Melodrama, Weak Performances Hold Back ‘The Twilight Saga: New Moon’

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Average: 2.8 (5 votes) Oscarman rating: 2.0/5.0
Rating: 2.0/5.0

CHICAGO – The amazing adoration for “The Twilight Saga: New Moon” is based on one of two things: a crush on one of the cast members or goodwill spawned by a love of Stephenie Meyer’s books. Without people’s passion for Robert Pattinson, Kristen Stewart, Taylor Lautner, or the source material, the “Twilight” films have little merit on their own. “New Moon” is a slight improvement on the last entry, but fans still deserve better.

If you have a poster of Robert Pattinson on your wall and have followed every casting announcement for “The Twilight Saga: New Moon” like Chicago Cubs fans follow their favorite team, then there’s little point in trying to dissuade you from your affection for the franchise. I understand the desire to desperately want to love on the big screen what meant so much to you on the page. It’s much the same motivation that allows people to look past the flaws of those they love. But the flaws are there and director Chris Weitz, most of the cast, writer Melissa Rosenberg, and the producers of “New Moon” could have done significantly more to hide them.

(Left to right) Robert Pattinson stars as Edward Cullen, Kristen Stewart stars as Bella Swan, and Taylor Lautner stars as Jacob Black in The Twilight Saga: New Moon.
(Left to right) Robert Pattinson stars as Edward Cullen, Kristen Stewart stars as Bella Swan, and Taylor Lautner stars as Jacob Black in The Twilight Saga: New Moon.
Photo credit: Kimberley French and Summit

The film opens on the 18th birthday of our mopey heroine Bella Swan (Kristen Stewart). Bella’s increasing age has led her to concern about the fact that her bloodsucking boyfriend Edward Cullen (Robert Pattinson) happens to be nearly a century older than her. How will his immortality impact their relationship?

The issue becomes more prominent when the Cullens decide to move out of town before too many locals realize that the patriarch of the clan hasn’t aged in the ten years since they’ve been in town. Using the classic technique of trying to break a girl’s heart so she won’t miss you as much when you’re gone, Edward pushes Bella away, sending her into possibly the most melodramatic depression ever seen on film. You’d think the poor girl was trying to kick heroin.

After she gets over the loss of Edward and comes out of her house again, Bella finds herself drawn to the newly-chiseled Jacob Black (Taylor Lautner). Of course, Bella can’t meet a nice, normal young man and seems destined to only draw the attention of supernatural creatures, as evidenced by the discovery that Jake is a werewolf. The wolves signed a treaty with the vampire years ago, keeping the peace in this quiet town and that pact is threatened by the new love triangle.

The love story in “New Moon” never really gains traction as the three characters aren’t on-screen together until the final act, which switches focus overseas and turns into something more in common with B-movies in the genre with vampire leaders and fantastic cameos from Michael Sheen and Dakota Fanning. Sadly, the inclusion of Sheen and Fanning late in the piece only shines a spotlight on how little character, depth, or acting there has been in the film until that point.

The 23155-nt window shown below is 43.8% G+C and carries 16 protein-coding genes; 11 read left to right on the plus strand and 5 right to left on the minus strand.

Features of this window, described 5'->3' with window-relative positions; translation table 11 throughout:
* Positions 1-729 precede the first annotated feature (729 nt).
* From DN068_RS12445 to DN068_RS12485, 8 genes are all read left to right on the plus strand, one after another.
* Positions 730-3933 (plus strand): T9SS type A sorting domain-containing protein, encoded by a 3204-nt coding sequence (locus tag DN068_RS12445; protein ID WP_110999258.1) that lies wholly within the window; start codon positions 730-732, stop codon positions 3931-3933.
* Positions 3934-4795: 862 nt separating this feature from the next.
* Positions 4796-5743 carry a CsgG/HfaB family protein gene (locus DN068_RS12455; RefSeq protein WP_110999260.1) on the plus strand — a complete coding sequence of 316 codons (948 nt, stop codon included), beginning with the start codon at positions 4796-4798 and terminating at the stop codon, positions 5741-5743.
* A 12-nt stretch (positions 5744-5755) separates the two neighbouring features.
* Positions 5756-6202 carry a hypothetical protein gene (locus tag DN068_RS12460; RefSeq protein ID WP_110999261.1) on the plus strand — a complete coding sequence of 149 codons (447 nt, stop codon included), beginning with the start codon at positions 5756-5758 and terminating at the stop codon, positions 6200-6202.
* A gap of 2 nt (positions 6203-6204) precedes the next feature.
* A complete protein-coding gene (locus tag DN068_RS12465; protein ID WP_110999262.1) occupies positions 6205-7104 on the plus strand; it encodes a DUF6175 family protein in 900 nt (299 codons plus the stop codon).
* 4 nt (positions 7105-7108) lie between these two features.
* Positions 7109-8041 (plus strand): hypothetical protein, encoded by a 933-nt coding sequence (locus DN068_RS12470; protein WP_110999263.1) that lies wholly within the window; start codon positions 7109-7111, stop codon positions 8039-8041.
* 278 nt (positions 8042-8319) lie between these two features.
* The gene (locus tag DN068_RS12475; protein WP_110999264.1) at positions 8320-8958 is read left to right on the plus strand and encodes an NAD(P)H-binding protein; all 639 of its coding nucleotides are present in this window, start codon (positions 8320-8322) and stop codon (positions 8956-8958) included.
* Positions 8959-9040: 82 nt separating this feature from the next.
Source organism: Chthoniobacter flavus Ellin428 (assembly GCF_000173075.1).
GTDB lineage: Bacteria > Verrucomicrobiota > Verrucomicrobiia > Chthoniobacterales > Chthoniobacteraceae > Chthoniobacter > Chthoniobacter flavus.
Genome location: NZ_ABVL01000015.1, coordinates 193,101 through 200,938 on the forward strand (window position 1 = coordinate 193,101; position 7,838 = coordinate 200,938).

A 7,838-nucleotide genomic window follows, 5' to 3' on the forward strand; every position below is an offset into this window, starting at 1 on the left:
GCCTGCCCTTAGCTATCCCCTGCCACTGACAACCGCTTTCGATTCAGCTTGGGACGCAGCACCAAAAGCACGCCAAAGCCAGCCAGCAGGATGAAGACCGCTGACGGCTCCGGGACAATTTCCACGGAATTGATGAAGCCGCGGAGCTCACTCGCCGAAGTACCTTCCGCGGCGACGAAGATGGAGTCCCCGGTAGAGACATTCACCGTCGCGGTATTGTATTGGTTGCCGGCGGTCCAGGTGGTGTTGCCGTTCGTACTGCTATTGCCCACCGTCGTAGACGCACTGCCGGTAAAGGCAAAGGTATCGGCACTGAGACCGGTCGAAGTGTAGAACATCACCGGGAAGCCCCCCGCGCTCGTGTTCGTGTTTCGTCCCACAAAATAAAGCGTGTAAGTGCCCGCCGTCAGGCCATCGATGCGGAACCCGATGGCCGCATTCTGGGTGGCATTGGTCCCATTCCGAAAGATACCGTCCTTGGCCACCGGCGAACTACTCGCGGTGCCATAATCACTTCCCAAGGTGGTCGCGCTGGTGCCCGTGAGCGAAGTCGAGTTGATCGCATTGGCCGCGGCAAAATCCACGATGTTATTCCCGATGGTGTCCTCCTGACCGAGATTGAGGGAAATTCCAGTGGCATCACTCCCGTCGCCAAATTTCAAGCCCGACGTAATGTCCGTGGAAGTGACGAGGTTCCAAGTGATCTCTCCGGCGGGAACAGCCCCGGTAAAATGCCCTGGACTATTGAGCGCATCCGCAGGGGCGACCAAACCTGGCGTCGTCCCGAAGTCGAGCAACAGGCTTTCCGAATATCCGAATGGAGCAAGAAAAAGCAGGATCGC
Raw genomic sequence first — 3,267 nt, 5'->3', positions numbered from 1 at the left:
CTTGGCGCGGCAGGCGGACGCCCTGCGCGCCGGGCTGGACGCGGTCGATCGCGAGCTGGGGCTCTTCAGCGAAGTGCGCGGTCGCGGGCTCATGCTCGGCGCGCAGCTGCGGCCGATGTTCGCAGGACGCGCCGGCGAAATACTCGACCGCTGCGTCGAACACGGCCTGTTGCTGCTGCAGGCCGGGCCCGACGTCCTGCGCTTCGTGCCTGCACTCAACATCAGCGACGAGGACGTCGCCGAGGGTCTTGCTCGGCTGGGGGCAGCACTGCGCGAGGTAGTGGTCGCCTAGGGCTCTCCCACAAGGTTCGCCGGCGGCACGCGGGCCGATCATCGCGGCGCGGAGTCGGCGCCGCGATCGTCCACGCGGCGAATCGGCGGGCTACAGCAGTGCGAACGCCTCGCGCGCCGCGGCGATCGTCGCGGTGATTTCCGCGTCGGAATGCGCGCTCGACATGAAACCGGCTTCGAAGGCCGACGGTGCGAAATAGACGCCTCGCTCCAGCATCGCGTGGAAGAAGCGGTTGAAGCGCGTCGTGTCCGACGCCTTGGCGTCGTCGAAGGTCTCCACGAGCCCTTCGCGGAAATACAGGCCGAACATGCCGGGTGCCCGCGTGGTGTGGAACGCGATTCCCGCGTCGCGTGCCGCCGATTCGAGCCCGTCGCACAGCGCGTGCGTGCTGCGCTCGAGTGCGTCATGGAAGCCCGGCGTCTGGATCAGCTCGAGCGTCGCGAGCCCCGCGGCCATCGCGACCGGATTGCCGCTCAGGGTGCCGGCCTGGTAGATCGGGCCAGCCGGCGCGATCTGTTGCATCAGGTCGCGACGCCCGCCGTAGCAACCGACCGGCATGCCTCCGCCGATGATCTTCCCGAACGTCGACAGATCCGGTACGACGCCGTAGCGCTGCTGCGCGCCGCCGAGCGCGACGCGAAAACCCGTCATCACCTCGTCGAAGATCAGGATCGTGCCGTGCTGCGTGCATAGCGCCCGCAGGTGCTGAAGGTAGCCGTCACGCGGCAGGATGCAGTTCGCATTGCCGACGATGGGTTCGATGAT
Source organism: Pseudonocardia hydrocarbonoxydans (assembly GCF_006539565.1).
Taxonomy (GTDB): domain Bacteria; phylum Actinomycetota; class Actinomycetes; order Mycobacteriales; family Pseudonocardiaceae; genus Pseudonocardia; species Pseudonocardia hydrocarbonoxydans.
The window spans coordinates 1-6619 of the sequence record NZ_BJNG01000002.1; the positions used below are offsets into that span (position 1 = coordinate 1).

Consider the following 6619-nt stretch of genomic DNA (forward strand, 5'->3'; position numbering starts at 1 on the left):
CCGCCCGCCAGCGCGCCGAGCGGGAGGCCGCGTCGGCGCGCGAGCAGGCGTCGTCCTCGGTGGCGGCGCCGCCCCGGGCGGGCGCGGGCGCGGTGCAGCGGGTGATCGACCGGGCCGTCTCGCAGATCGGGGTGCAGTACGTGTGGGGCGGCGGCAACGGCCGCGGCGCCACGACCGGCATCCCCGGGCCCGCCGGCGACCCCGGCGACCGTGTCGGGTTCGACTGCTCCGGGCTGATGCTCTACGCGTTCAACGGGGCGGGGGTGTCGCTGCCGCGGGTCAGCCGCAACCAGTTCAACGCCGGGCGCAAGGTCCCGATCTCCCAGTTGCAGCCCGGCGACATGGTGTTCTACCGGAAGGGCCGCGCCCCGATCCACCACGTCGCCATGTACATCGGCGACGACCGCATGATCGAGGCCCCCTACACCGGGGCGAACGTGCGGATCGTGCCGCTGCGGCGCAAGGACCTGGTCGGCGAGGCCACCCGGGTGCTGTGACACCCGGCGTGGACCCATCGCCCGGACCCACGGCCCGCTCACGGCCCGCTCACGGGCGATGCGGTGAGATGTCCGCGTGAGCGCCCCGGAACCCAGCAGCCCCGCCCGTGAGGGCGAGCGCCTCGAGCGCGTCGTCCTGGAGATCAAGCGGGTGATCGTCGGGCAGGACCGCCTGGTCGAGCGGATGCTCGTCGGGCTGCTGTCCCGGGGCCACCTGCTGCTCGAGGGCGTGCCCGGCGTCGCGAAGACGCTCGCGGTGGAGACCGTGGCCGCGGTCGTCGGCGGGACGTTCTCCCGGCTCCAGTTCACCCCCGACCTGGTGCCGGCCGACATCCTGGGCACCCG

Kristen Stewart and Robert Pattinson star in The Twilight Saga: New Moon.
Kristen Stewart and Robert Pattinson star in The Twilight Saga: New Moon.
Photo credit: Kimberley French and Summit

I’ve liked Stewart before, especially in the highly underrated “Adventureland” from earlier this year, but she’s simply bad here. Awful dialogue by Melissa Rosenberg doesn’t help but I’m confused as to why Stewart puts so little energy, passion, or relatable humanity into her performance. You can’t tell the difference between her line readings of “I am sad” or “I am happy”. When she breaks out of her Cullen-less depression, her demeanor barely changes. She’s just dull.

And Pattinson is even worse. He mumbles incoherently and mistakes being hard to understand with being mysterious. Lautner does good work in the early “courting Bella” scenes but can’t handle the drama of the final act.

Even with all of the acting problems, most of the blame for what sinks “New Moon” has to be placed at the feet of screenwriter Melissa Rosenberg. She has taken a pulpy, timeless plot (the film references “Romeo & Juliet”) and played it deadly seriously and melodramatically without finding the true emotion of the piece. The 130-minute running time could have been trimmed by at least a half-hour if every line…wasn’t…delivered…with such…false gravity.

The action sequences - including a few werewolf on vampire fights and a great sequence with Sheen and Fanning near the end - are significantly better than the first film and a few of the supporting performances have improved, allowing for a slight upgrade, but there was hope that “New Moon” could really deliver where “Twilight” fell short. I guess we’ll have to wait for “The Twilight Saga: Eclipse” to turn this franchise around.

‘The Twilight Saga: New Moon’ stars Kristen Stewart, Robert Pattinson, Taylor Lautner, Billy Burke, Ashley Greene, Kellan Lutz, Anna Kendrick, Michael Sheen, and Dakota Fanning. It was written by Melissa Rosenberg and directed by Chris Weitz. It opens on November 20th, 2009. It is rated PG-13. content director Brian Tallerico

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